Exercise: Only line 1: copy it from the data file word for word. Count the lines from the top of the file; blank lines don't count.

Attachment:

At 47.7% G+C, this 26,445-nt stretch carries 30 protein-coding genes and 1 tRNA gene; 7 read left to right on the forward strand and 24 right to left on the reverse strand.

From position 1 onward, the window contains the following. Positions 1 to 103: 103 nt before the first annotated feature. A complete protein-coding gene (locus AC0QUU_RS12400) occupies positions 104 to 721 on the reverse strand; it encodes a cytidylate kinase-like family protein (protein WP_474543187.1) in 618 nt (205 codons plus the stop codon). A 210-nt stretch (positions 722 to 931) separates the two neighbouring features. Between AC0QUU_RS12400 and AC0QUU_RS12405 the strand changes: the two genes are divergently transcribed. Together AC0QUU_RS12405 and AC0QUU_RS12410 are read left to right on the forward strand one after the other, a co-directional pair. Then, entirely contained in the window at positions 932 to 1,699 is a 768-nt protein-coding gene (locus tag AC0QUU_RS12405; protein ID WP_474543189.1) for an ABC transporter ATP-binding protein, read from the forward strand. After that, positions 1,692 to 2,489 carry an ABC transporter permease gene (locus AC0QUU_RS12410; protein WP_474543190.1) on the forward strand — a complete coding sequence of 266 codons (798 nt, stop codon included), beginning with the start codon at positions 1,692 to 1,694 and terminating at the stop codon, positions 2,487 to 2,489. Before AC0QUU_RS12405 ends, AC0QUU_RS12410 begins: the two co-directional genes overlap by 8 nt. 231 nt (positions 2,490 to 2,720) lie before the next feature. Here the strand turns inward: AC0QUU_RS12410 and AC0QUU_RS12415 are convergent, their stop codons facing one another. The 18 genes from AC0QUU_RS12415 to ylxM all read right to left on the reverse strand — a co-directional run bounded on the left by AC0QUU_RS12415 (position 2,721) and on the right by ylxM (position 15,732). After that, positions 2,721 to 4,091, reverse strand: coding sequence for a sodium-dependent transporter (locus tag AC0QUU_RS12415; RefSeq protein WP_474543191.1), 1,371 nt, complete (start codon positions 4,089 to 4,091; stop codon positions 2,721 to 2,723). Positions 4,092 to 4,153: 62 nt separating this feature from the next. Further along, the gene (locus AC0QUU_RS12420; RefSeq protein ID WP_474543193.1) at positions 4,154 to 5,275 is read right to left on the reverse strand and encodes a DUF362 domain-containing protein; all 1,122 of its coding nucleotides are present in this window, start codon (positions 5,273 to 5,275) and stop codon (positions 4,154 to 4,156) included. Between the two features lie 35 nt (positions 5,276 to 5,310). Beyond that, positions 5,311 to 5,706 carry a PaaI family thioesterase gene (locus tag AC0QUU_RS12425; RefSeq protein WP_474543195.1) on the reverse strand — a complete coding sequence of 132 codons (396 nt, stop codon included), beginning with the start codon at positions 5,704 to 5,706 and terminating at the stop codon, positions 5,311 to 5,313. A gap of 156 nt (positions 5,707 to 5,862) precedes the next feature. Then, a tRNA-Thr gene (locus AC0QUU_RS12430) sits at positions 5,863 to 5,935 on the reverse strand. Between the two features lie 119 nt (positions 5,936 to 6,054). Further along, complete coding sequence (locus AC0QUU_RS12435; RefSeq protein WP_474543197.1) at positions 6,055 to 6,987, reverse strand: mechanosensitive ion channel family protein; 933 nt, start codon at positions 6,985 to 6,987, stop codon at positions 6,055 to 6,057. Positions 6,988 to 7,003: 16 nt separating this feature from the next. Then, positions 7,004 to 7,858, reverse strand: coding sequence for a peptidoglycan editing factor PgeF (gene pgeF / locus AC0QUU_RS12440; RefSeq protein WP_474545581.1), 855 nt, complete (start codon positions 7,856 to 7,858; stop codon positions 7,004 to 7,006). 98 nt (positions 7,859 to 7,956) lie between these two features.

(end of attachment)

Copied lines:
At 47.7% G+C, this 26,445-nt stretch carries 30 protein-coding genes and 1 tRNA gene; 7 read left to right on the forward strand and 24 right to left on the reverse strand.